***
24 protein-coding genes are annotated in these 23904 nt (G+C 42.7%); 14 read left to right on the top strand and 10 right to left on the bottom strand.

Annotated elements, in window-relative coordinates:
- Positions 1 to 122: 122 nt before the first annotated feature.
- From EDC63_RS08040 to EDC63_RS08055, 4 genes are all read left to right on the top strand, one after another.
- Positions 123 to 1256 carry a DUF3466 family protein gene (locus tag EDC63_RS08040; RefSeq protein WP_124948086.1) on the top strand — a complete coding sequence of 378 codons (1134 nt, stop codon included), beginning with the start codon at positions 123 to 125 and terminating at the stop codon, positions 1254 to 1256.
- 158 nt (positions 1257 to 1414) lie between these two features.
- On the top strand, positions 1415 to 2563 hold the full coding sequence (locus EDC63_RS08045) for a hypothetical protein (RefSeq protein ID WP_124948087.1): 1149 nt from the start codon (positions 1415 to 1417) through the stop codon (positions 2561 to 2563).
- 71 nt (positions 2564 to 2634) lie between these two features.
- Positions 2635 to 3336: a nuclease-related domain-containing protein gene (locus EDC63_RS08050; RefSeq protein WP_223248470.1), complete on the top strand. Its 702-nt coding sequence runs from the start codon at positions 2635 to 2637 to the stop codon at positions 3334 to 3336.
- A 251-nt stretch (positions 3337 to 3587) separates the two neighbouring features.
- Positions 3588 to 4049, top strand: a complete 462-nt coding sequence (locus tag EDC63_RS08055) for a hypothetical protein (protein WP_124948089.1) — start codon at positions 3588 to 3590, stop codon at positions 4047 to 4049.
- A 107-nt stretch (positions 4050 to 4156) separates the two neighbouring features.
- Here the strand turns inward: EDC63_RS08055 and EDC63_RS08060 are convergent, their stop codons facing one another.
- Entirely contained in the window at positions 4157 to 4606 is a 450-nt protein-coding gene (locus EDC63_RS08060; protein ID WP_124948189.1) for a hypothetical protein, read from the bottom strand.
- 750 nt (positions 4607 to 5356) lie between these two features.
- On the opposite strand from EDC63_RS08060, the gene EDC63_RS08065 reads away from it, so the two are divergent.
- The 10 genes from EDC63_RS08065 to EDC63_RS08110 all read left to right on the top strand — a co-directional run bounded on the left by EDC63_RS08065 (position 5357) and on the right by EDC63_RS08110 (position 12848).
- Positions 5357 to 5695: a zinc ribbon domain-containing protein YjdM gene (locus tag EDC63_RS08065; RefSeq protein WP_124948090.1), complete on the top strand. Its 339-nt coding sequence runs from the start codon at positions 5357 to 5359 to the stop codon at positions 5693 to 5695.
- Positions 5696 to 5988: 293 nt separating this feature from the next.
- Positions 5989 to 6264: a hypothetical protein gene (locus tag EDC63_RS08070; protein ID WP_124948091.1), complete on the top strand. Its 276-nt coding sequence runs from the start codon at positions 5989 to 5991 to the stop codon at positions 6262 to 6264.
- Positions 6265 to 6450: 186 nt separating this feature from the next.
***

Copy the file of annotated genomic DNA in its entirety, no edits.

24 protein-coding genes are annotated in these 23904 nt (G+C 42.7%); 14 read left to right on the top strand and 10 right to left on the bottom strand.

Annotated elements, in window-relative coordinates:
- Positions 1 to 122: 122 nt before the first annotated feature.
- From EDC63_RS08040 to EDC63_RS08055, 4 genes are all read left to right on the top strand, one after another.
- Positions 123 to 1256 carry a DUF3466 family protein gene (locus tag EDC63_RS08040; RefSeq protein WP_124948086.1) on the top strand — a complete coding sequence of 378 codons (1134 nt, stop codon included), beginning with the start codon at positions 123 to 125 and terminating at the stop codon, positions 1254 to 1256.
- 158 nt (positions 1257 to 1414) lie between these two features.
- On the top strand, positions 1415 to 2563 hold the full coding sequence (locus EDC63_RS08045) for a hypothetical protein (RefSeq protein ID WP_124948087.1): 1149 nt from the start codon (positions 1415 to 1417) through the stop codon (positions 2561 to 2563).
- 71 nt (positions 2564 to 2634) lie between these two features.
- Positions 2635 to 3336: a nuclease-related domain-containing protein gene (locus EDC63_RS08050; RefSeq protein WP_223248470.1), complete on the top strand. Its 702-nt coding sequence runs from the start codon at positions 2635 to 2637 to the stop codon at positions 3334 to 3336.
- A 251-nt stretch (positions 3337 to 3587) separates the two neighbouring features.
- Positions 3588 to 4049, top strand: a complete 462-nt coding sequence (locus tag EDC63_RS08055) for a hypothetical protein (protein WP_124948089.1) — start codon at positions 3588 to 3590, stop codon at positions 4047 to 4049.
- A 107-nt stretch (positions 4050 to 4156) separates the two neighbouring features.
- Here the strand turns inward: EDC63_RS08055 and EDC63_RS08060 are convergent, their stop codons facing one another.
- Entirely contained in the window at positions 4157 to 4606 is a 450-nt protein-coding gene (locus EDC63_RS08060; protein ID WP_124948189.1) for a hypothetical protein, read from the bottom strand.
- 750 nt (positions 4607 to 5356) lie between these two features.
- On the opposite strand from EDC63_RS08060, the gene EDC63_RS08065 reads away from it, so the two are divergent.
- The 10 genes from EDC63_RS08065 to EDC63_RS08110 all read left to right on the top strand — a co-directional run bounded on the left by EDC63_RS08065 (position 5357) and on the right by EDC63_RS08110 (position 12848).
- Positions 5357 to 5695: a zinc ribbon domain-containing protein YjdM gene (locus tag EDC63_RS08065; RefSeq protein WP_124948090.1), complete on the top strand. Its 339-nt coding sequence runs from the start codon at positions 5357 to 5359 to the stop codon at positions 5693 to 5695.
- Positions 5696 to 5988: 293 nt separating this feature from the next.
- Positions 5989 to 6264: a hypothetical protein gene (locus tag EDC63_RS08070; protein ID WP_124948091.1), complete on the top strand. Its 276-nt coding sequence runs from the start codon at positions 5989 to 5991 to the stop codon at positions 6262 to 6264.
- Positions 6265 to 6450: 186 nt separating this feature from the next.